If you’re a humanities* PhD who came to our graduate fairs, you may have ended up feeling like a poor relation to all those science PhDs – or even undergraduates.
Humanities PhDs do develop challenging, satisfying careers but your job search strategies probably need to differ from many other graduates or PhDs.
The “average” humanities PhD (including arts, humanities and social sciences subjects) is very different to the “average” science or engineering PhD.
There are fewer of you and you’re more likely to be older, with previous employment and life experience to draw on. There are also fewer non-educational settings where you can directly apply your subject knowledge. This all has an impact on job hunting for humanities PhDs.
*Humanities PhD – I’ve used this term to include all doctoral researchers in arts & humanities (A&H) disciplines and social sciences (SS).
Note: If you would prefer to download or print this information, it is available as a 2 page pdf here.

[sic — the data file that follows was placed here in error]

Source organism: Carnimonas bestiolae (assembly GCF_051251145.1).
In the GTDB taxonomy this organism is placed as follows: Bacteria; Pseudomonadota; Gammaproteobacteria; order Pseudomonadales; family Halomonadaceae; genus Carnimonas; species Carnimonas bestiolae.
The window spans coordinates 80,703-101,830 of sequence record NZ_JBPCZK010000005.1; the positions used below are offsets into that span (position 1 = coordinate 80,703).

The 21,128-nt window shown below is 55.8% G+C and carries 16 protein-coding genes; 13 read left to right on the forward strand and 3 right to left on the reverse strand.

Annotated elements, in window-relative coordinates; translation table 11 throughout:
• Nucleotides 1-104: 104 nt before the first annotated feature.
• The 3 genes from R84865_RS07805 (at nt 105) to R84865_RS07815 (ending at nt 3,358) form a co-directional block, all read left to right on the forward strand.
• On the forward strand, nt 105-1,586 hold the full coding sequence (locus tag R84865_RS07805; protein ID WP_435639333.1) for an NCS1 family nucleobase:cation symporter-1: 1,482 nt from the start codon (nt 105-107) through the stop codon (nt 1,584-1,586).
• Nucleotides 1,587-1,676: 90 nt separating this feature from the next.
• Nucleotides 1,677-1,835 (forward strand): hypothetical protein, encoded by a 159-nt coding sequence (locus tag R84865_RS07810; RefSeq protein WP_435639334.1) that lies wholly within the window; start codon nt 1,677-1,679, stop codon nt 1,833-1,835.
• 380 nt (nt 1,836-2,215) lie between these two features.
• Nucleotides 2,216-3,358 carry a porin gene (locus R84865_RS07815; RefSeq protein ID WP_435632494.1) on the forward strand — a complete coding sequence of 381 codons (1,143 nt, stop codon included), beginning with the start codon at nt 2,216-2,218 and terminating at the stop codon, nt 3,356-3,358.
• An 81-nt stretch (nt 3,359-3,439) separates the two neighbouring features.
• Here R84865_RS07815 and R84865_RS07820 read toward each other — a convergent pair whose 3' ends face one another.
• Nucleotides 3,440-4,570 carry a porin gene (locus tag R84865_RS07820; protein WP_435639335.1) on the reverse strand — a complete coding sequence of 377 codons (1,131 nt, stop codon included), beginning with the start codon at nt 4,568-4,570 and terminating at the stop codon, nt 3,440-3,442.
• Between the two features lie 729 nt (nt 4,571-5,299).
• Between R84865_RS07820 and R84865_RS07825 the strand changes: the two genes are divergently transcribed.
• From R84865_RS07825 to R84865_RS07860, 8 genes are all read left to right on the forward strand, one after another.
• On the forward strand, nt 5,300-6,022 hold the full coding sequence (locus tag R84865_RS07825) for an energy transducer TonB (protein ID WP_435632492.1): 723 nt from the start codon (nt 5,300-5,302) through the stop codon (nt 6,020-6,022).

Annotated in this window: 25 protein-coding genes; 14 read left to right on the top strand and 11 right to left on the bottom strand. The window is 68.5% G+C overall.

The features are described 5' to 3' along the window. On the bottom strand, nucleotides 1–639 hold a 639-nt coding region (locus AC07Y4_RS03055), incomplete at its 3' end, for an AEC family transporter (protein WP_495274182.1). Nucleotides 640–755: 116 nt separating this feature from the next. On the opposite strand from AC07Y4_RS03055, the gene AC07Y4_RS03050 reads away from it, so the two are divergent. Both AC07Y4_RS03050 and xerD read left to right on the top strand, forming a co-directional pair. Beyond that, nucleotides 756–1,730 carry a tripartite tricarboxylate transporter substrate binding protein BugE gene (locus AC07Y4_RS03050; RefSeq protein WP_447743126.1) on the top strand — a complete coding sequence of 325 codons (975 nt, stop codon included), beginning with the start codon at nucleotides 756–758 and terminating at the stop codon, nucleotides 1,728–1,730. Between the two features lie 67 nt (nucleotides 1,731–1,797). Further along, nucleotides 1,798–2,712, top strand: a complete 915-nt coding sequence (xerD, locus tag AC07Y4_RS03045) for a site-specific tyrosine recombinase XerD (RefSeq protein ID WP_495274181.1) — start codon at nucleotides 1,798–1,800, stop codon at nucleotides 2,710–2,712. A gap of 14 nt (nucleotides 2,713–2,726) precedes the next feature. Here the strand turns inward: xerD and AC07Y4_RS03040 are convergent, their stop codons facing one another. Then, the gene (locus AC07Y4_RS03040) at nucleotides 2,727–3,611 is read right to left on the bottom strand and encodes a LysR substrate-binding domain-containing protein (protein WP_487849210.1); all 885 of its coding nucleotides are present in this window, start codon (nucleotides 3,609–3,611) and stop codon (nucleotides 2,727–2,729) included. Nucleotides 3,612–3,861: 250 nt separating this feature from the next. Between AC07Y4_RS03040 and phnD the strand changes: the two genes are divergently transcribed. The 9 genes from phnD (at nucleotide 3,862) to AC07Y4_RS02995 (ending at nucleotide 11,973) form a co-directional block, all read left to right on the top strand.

What do humanities PhDs do after graduating?
The following information is taken from data on the employment circumstances in 2010 of 2,505 UK and EU PhDs who graduated in 2006/7, ie ~3 years on from graduation (Vitae, 2013)
The majority of humanities PhDs were working in Higher Education (A&H: 57.5%, SS: 67.6%) or education outside universities (A&H: 11.2%, SS: 3.5%). This is much higher than science or engineering. Unlike science & engineering, only a small proportion of humanities PhDs were working in research roles outside HE (A&H: 3.2%, SS: 3.4%).
Outside research and teaching roles, humanities PhDs were in a wide range of “other” roles (A&H: 36.5%, SS: 29.9%). The only other sector which stood out was “Finance, business & IT” (A&H: 4.8%, SS: 8.5%).
A significant proportion of humanities PhDs were working in more than one job concurrently ie “portfolio working” (A&H: 27.3%, SS: 19.9%). Whilst for some, this may be an unwelcome reality of establishing an academic career, the majority (~60% of A&H PhDs) said it was a positive choice.
Over 90% of humanities PhDs said they were very or fairly satisfied with their careers, 3 years after graduating.
If you want some more inspiration, Beyond the PhD has examples of the interesting, often serendipitous, career paths of arts and humanities PhDs.
A few starting points to consider